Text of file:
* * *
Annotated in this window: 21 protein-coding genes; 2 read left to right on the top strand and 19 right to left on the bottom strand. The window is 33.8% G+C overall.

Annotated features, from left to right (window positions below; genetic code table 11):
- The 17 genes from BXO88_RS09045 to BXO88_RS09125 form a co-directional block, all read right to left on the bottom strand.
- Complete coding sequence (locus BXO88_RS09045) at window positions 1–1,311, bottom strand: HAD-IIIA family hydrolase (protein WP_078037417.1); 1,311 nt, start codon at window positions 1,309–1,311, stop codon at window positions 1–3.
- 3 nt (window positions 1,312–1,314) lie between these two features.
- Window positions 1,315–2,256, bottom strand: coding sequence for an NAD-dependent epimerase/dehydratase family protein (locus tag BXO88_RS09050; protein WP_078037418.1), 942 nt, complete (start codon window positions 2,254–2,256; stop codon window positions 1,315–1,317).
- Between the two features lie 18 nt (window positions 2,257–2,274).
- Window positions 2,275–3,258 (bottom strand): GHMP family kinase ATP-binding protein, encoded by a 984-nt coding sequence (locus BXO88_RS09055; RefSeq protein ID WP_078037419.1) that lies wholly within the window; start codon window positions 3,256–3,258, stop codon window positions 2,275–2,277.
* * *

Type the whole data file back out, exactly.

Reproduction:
Annotated in this window: 21 protein-coding genes; 2 read left to right on the top strand and 19 right to left on the bottom strand. The window is 33.8% G+C overall.

Annotated features, from left to right (window positions below; genetic code table 11):
- The 17 genes from BXO88_RS09045 to BXO88_RS09125 form a co-directional block, all read right to left on the bottom strand.
- Complete coding sequence (locus BXO88_RS09045) at window positions 1–1,311, bottom strand: HAD-IIIA family hydrolase (protein WP_078037417.1); 1,311 nt, start codon at window positions 1,309–1,311, stop codon at window positions 1–3.
- 3 nt (window positions 1,312–1,314) lie between these two features.
- Window positions 1,315–2,256, bottom strand: coding sequence for an NAD-dependent epimerase/dehydratase family protein (locus tag BXO88_RS09050; protein WP_078037418.1), 942 nt, complete (start codon window positions 2,254–2,256; stop codon window positions 1,315–1,317).
- Between the two features lie 18 nt (window positions 2,257–2,274).
- Window positions 2,275–3,258 (bottom strand): GHMP family kinase ATP-binding protein, encoded by a 984-nt coding sequence (locus BXO88_RS09055; RefSeq protein ID WP_078037419.1) that lies wholly within the window; start codon window positions 3,256–3,258, stop codon window positions 2,275–2,277.